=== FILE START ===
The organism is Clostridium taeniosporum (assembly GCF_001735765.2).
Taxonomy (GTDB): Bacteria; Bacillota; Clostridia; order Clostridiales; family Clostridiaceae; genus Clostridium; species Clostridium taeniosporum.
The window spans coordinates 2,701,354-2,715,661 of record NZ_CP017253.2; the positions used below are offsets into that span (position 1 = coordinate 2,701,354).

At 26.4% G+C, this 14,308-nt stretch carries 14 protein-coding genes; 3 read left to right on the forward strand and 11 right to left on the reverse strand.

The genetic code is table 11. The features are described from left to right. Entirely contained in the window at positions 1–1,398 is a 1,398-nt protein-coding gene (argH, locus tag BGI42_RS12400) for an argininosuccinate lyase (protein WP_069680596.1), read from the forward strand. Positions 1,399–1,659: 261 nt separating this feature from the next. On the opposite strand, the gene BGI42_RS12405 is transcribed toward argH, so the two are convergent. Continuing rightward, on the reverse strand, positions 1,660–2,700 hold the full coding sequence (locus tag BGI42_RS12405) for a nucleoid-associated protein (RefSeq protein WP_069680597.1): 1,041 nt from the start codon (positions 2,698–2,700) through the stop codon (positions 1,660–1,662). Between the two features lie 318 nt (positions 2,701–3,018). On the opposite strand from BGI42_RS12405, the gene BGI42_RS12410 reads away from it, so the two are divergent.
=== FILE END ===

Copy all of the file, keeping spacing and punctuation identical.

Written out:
The organism is Clostridium taeniosporum (assembly GCF_001735765.2).
Taxonomy (GTDB): Bacteria; Bacillota; Clostridia; order Clostridiales; family Clostridiaceae; genus Clostridium; species Clostridium taeniosporum.
The window spans coordinates 2,701,354-2,715,661 of record NZ_CP017253.2; the positions used below are offsets into that span (position 1 = coordinate 2,701,354).

At 26.4% G+C, this 14,308-nt stretch carries 14 protein-coding genes; 3 read left to right on the forward strand and 11 right to left on the reverse strand.

The genetic code is table 11. The features are described from left to right. Entirely contained in the window at positions 1–1,398 is a 1,398-nt protein-coding gene (argH, locus tag BGI42_RS12400) for an argininosuccinate lyase (protein WP_069680596.1), read from the forward strand. Positions 1,399–1,659: 261 nt separating this feature from the next. On the opposite strand, the gene BGI42_RS12405 is transcribed toward argH, so the two are convergent. Continuing rightward, on the reverse strand, positions 1,660–2,700 hold the full coding sequence (locus tag BGI42_RS12405) for a nucleoid-associated protein (RefSeq protein WP_069680597.1): 1,041 nt from the start codon (positions 2,698–2,700) through the stop codon (positions 1,660–1,662). Between the two features lie 318 nt (positions 2,701–3,018). On the opposite strand from BGI42_RS12405, the gene BGI42_RS12410 reads away from it, so the two are divergent.